Solar Cell Earns Award

Spectrolab, a subsidiary of The Boeing Company and the U.S. Department of Energy’s National Renewable Energy Laboratory (NREL) have received an award for a jointly developed terrestrial solar cell that is capable of record-breaking efficiency in converting sunlight to electricity.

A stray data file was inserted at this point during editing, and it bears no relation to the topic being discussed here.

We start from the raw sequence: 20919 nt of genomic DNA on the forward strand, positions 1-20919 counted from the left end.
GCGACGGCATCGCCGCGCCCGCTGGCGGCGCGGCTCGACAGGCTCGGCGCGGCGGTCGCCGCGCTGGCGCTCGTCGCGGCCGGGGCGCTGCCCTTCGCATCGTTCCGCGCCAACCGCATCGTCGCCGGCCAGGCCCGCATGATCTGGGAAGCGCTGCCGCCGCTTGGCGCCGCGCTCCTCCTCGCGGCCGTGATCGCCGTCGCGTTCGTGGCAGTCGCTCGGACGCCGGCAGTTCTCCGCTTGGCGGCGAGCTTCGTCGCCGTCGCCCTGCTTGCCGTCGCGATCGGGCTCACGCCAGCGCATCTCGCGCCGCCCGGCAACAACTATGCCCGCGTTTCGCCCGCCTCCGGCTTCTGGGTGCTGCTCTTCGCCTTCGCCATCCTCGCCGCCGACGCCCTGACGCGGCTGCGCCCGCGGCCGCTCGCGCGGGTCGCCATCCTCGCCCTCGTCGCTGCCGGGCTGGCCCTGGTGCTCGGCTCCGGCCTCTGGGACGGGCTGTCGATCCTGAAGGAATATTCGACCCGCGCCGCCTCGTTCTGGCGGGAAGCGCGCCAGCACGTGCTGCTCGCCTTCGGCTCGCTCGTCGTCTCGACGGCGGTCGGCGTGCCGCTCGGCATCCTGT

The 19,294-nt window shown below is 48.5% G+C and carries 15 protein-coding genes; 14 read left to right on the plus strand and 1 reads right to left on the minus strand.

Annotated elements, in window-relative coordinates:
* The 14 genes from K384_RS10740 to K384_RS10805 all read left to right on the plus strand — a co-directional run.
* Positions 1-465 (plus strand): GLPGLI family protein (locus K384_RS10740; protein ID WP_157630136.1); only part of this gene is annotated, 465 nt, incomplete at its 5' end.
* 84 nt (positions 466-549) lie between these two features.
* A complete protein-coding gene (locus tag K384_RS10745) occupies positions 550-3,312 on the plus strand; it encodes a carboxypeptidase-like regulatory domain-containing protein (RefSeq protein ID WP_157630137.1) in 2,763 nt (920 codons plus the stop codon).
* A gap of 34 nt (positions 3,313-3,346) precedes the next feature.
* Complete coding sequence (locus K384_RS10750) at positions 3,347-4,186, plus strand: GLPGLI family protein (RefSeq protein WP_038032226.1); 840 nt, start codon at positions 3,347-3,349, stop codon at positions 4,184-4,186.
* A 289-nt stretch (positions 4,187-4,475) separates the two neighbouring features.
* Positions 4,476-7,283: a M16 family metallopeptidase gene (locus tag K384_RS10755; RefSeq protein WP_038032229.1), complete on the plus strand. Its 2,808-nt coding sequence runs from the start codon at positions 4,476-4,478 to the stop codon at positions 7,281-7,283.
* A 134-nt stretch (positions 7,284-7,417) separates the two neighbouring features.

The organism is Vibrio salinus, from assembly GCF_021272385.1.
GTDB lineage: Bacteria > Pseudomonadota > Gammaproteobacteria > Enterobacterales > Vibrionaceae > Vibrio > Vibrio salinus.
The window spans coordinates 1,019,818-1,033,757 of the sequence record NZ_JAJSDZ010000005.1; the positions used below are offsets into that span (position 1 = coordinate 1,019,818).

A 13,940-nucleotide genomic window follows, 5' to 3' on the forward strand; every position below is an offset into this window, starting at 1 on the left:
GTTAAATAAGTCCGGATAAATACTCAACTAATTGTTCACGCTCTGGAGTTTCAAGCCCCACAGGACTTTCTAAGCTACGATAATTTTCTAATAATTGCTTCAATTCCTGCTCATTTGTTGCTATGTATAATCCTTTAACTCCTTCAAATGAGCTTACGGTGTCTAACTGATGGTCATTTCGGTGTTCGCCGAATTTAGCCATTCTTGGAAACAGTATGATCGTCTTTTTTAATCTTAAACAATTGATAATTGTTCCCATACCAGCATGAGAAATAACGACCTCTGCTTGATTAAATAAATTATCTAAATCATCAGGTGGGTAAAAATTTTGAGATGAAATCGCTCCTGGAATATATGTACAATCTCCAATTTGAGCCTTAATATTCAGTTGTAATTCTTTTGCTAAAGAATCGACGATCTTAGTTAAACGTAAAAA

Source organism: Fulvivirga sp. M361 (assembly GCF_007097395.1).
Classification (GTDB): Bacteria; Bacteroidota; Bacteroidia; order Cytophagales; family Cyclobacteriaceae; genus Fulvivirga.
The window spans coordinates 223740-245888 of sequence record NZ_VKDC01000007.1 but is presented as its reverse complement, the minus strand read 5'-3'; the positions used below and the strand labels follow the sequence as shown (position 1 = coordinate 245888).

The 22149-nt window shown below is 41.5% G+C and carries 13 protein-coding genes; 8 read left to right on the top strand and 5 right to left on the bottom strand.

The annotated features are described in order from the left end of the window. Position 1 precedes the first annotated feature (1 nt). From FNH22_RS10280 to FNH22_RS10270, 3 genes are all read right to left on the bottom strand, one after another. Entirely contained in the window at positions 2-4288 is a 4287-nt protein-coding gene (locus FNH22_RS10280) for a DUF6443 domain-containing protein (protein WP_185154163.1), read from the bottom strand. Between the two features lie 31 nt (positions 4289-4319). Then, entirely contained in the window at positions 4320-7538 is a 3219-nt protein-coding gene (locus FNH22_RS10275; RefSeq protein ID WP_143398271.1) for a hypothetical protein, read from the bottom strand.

LOS ANGELES, California – May 24, 2002 [] The research and development award was given by the National Energy Resources Organization (NERO), a Washington, D.C.-based nonprofit association focused on the nation’s energy activities. The award was presented May 15 at the annual NERO banquet, which was hosted by Rep. Billy Tauzin, (R-La.) chairman of the House Energy and Commerce Committee. “We’re very proud of this technology and grateful for the recognition we’ve received from NERO and Congressman Tauzin,” said David Lillington, president of Spectrolab, a unit of Boeing Space and Communications. “These solar cells and the even more advanced versions we’re now developing, offer tremendous promise. Because they are highly efficient and yet relatively inexpensive to manufacture, these solar cells could dramatically reduce the cost of electricity generation from solar energy.” The award is for a type of terrestrial solar cell that has the potential to be cost-competitive with conventional electricity generation technologies, when used in the appropriate light-concentrating system. These cells can convert 34 percent of the sun’s energy to electricity. “Solar power has enormous potential for helping our nation achieve greater energy efficiency in the future,” Tauzin said. “Research and development in the solar field is developing rapidly, and will likely be an important source of domestic electricity generation in the future.” The same solar cell technology was included last year in Research and Development magazine’s 100 most significant technologies. One public utility – Arizona Public Service – already has ordered these cells from Spectrolab. Spectrolab shares the magazine’s award with NREL, the DoE’s premier laboratory for Renewable Energy and energy efficiency research, development and deployment. Spectrolab and NREL have collaborated on advanced solar cell technologies since the mid-1990s. “These solar cells represent quite a success for the lab and for NREL’s High Performance Photovoltaics Project,” added Larry Kazmerski, director of the National Center for Photovoltaics at NREL. “The research involved here has deepened our understanding of materials, both for photovoltaics and for related solid-state technologies. It is leading the way toward the development of solar-cell concepts that have the potential to achieve efficiencies greater than 40 percent and to drop the cost of solar electricity even more.”
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